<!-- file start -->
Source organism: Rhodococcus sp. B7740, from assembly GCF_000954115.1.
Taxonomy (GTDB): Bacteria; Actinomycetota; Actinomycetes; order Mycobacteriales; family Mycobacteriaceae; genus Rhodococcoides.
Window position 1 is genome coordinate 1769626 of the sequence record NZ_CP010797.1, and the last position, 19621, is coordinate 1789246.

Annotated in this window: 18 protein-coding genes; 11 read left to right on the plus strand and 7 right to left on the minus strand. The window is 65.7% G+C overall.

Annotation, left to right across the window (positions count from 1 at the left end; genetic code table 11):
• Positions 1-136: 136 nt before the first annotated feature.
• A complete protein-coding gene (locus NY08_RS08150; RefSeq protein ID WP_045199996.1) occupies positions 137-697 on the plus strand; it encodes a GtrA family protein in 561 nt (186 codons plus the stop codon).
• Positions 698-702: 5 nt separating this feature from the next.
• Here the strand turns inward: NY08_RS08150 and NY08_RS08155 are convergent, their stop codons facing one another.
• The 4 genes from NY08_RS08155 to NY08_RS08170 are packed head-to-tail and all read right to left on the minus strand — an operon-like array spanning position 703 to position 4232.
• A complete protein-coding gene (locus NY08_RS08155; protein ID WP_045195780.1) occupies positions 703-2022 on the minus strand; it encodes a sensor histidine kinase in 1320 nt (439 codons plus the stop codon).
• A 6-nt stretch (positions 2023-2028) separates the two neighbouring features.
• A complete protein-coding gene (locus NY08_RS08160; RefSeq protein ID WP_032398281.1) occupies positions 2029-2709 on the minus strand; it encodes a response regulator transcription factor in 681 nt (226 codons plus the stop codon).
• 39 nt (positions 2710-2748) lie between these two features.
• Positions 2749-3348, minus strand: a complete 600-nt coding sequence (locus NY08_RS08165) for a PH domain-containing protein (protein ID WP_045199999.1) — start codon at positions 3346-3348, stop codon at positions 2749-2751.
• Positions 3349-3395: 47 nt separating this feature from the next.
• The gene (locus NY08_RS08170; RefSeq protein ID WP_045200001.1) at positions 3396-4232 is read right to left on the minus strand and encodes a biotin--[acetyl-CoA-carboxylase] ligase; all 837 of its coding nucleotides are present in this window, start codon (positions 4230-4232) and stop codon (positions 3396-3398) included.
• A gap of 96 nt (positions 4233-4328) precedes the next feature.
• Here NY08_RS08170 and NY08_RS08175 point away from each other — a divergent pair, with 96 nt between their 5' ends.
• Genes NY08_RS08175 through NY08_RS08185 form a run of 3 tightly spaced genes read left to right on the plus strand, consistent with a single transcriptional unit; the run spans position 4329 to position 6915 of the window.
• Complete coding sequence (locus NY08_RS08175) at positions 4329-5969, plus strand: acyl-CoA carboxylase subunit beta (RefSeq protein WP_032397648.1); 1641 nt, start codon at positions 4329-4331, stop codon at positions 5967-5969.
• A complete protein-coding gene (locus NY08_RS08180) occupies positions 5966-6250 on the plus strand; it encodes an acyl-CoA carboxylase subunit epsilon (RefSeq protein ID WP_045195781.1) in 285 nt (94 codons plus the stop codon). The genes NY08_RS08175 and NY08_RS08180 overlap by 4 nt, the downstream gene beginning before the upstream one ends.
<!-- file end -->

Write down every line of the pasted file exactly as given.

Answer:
Source organism: Rhodococcus sp. B7740, from assembly GCF_000954115.1.
Taxonomy (GTDB): Bacteria; Actinomycetota; Actinomycetes; order Mycobacteriales; family Mycobacteriaceae; genus Rhodococcoides.
Window position 1 is genome coordinate 1769626 of the sequence record NZ_CP010797.1, and the last position, 19621, is coordinate 1789246.

Annotated in this window: 18 protein-coding genes; 11 read left to right on the plus strand and 7 right to left on the minus strand. The window is 65.7% G+C overall.

Annotation, left to right across the window (positions count from 1 at the left end; genetic code table 11):
• Positions 1-136: 136 nt before the first annotated feature.
• A complete protein-coding gene (locus NY08_RS08150; RefSeq protein ID WP_045199996.1) occupies positions 137-697 on the plus strand; it encodes a GtrA family protein in 561 nt (186 codons plus the stop codon).
• Positions 698-702: 5 nt separating this feature from the next.
• Here the strand turns inward: NY08_RS08150 and NY08_RS08155 are convergent, their stop codons facing one another.
• The 4 genes from NY08_RS08155 to NY08_RS08170 are packed head-to-tail and all read right to left on the minus strand — an operon-like array spanning position 703 to position 4232.
• A complete protein-coding gene (locus NY08_RS08155; protein ID WP_045195780.1) occupies positions 703-2022 on the minus strand; it encodes a sensor histidine kinase in 1320 nt (439 codons plus the stop codon).
• A 6-nt stretch (positions 2023-2028) separates the two neighbouring features.
• A complete protein-coding gene (locus NY08_RS08160; RefSeq protein ID WP_032398281.1) occupies positions 2029-2709 on the minus strand; it encodes a response regulator transcription factor in 681 nt (226 codons plus the stop codon).
• 39 nt (positions 2710-2748) lie between these two features.
• Positions 2749-3348, minus strand: a complete 600-nt coding sequence (locus NY08_RS08165) for a PH domain-containing protein (protein ID WP_045199999.1) — start codon at positions 3346-3348, stop codon at positions 2749-2751.
• Positions 3349-3395: 47 nt separating this feature from the next.
• The gene (locus NY08_RS08170; RefSeq protein ID WP_045200001.1) at positions 3396-4232 is read right to left on the minus strand and encodes a biotin--[acetyl-CoA-carboxylase] ligase; all 837 of its coding nucleotides are present in this window, start codon (positions 4230-4232) and stop codon (positions 3396-3398) included.
• A gap of 96 nt (positions 4233-4328) precedes the next feature.
• Here NY08_RS08170 and NY08_RS08175 point away from each other — a divergent pair, with 96 nt between their 5' ends.
• Genes NY08_RS08175 through NY08_RS08185 form a run of 3 tightly spaced genes read left to right on the plus strand, consistent with a single transcriptional unit; the run spans position 4329 to position 6915 of the window.
• Complete coding sequence (locus NY08_RS08175) at positions 4329-5969, plus strand: acyl-CoA carboxylase subunit beta (RefSeq protein WP_032397648.1); 1641 nt, start codon at positions 4329-4331, stop codon at positions 5967-5969.
• A complete protein-coding gene (locus NY08_RS08180) occupies positions 5966-6250 on the plus strand; it encodes an acyl-CoA carboxylase subunit epsilon (RefSeq protein ID WP_045195781.1) in 285 nt (94 codons plus the stop codon). The genes NY08_RS08175 and NY08_RS08180 overlap by 4 nt, the downstream gene beginning before the upstream one ends.